Can you 'internalise' your wing chun
If there is a band wagon to be jumped on in wing chun at the moment, it is called internal wing chun. We are being offered the 'rediscovered' 1800 variety said to be patched together from secret documents, the tai chi/hybrid inspired variety, whilst some say internal was always there but only taught to Ip Man's favorite students. Although some of the teachers proclaim their own method is the most legitimate because they can prove it works in the ring, they are generally build like gorillas and their movements suspiciously resemble boxing. For the others, they talk a good talk but you never see them demonstrate on anyone other than their own students. I always say I could teach Mike Tyson enough wing chun in one week that he would beat practically every wing chun man in the world. The thing is he would not need much wing chun to do it, and his internals would be the same as everyone elses.
The principles of internal arts are very simple, but to internalise those principles takes a lot of thought, work and practice. Effortlessness take great effort in the beginning. The more complicated the instructions give by the teacher, the more I smell a fraud. An endless curriculum is a great way to sell videos and books, hold seminars etc, but the skill is in the touch, in the feel; not so profitable.
Chu Shong Tin never sold himself with the internal badge and despite what people try to say he did not infuse tai chi principles into wing chun. However, every movements he made contained the core principle of the internal arts. How did he do it?
1. Ip Man told Chu Shong Tin to practice Sil Lim Tao whenever he could. He told him to think up through his spine and soften his limbs. Chu Shong Tin took him at his word and practiced at any free moment for two years. After that time he felt his power growing and he was able to overcome his class mates without effort.
2. Chu Shong Tin understood that a relaxed straight spine was to the key to all internal arts. The muscles are able to relax away from the centre and you no longer have to rely on localised muscle.
3. Through continued practice Chu Shong Tin was able to use a deeper part of his mind to not only release muscles and increase his power, but also rely on a more natural instinctive way to move.
4. Importantly Chu Shong Tin did not rest on his laurels, instead he practiced and improved over 60 years. He did this by demonstrating, breaking down and understanding his own processes and passing that onto his students. Hands on teaching is one of the best learning aids there is, but only if done humbly and not just a way to show off.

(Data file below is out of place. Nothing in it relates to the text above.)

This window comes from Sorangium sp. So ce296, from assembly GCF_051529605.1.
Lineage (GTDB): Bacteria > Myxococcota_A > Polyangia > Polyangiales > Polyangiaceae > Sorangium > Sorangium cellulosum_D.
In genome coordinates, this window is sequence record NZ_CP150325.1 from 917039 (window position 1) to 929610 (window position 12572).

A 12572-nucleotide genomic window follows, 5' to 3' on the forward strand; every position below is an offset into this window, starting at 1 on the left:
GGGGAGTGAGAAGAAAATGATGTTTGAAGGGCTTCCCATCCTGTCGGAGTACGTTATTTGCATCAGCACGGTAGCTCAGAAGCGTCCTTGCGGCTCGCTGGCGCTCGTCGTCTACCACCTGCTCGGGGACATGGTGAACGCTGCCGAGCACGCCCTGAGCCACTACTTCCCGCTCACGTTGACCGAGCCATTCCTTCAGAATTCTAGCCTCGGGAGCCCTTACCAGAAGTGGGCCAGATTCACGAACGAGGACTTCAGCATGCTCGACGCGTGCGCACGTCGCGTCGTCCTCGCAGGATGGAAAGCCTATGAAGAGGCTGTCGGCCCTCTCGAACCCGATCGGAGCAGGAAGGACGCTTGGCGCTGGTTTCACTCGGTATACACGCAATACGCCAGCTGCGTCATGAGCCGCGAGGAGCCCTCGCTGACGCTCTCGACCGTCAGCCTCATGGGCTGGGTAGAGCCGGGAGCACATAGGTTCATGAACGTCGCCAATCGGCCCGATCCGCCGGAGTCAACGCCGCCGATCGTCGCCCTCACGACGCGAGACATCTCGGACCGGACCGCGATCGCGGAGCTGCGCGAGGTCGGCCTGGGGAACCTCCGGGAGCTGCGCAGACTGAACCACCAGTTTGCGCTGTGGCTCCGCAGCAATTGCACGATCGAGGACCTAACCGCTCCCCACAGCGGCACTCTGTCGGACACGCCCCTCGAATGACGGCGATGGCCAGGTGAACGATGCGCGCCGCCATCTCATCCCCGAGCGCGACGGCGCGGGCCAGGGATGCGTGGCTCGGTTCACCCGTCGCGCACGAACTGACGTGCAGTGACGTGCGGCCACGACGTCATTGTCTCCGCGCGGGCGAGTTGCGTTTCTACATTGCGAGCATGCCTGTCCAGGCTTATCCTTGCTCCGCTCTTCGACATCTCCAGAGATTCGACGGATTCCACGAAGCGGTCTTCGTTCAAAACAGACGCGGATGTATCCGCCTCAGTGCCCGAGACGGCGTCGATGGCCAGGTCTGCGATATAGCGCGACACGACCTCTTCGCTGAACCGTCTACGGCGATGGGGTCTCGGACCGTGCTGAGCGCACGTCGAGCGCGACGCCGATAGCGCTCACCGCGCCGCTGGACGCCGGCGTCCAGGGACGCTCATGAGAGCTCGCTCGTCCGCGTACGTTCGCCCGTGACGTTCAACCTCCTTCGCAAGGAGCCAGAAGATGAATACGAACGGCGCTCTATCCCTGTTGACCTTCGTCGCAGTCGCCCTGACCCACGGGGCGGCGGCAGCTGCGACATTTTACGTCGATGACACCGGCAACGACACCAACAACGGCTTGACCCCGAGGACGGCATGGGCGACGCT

For me wing chun is not complicated, it is very simple, but it is counterintuitive and takes great patience to change the way you think and the way your body first seeks to react. The standing practice introduced in Sil Lim Tao is the key element to understand your body, so when in contact with others you can discern changes in yourself. Without this your wing chun is always going to be based on external alignment.
I do not make claims that the instructors at Sung are the best, but the way we move and feel to other practitioners differs from almost anyone who has come to our class to train. The key to our improvements I believe is trying to hold on as best as we each can to the basic principles passed on by Chu Shong Tin, and importantly the giving of feedback. We do not compete with each; we test each other and push each other. Consistently giving live feedback allows the chance to not only identify when you personally feel powerful, but when your partner feels you are powerful (which can be entirely different). If you use your mass/structure to neutralise force, there is very little muscular feedback to give an awareness that it is working. Because of this there is always a temptation to go back to old habits which feel effective. However if you can feel a better way in someone else, help them cultivate it, then there is a possibility you can map it back on yourself. Eventually you can work on a virtuous feedback loop where you both improve.
The method Mark, Jon and I have used and refined is the method we now teach. If you want to do what we an do, you need to do what we did. By placing the emphasis on both standing practice and the feedback through chi sau, the chances for improved kinesthetic awareness are multiplied.
In my opinion, in order to understand what' internal' is you need to have reached a sufficiently relaxed state that to can recognise and inhibit tension and reactions within your own body when it is acted on by an external force. This is the first step before you can accept or generate force. The next stage is using the awareness you have gained from chi sau to share that force through your body in a manner that neutralises it without restricting the movement of your joints. If you try this without a proper internal awareness (gained from constructive chi sau feedback) my belief if that you will find relaxed alignments, but they will still remain crude alignments in the direction the force is coming. Ultimately this is still external, and therefore contains the flaws of that type of system. For an internal method to work, your opponent/partner is forced to align in a direction not of their choosing (away from your centre), causing excess tension in them and still allowing free movement of your own joints (so you can hit their cente).
I do not know how internal Ip Man's wing chun was but I am very grateful that he taught Chu Shong Tin the keys to find a method for himself. Ultimately that is all a teacher can do. We at Sung give the best instruction we can to our students to improve their body awareness through standing, we answer questions as honestly as we can, and feedback is the cornerstone of our method helping them to not resist force (be it the force of an opponent or of gravity). It does take time, but many of our students are beginning to grasp our method and results are starting to show. Once you have this you become the master of your own development, and then you will have a lifetime to grow and improve.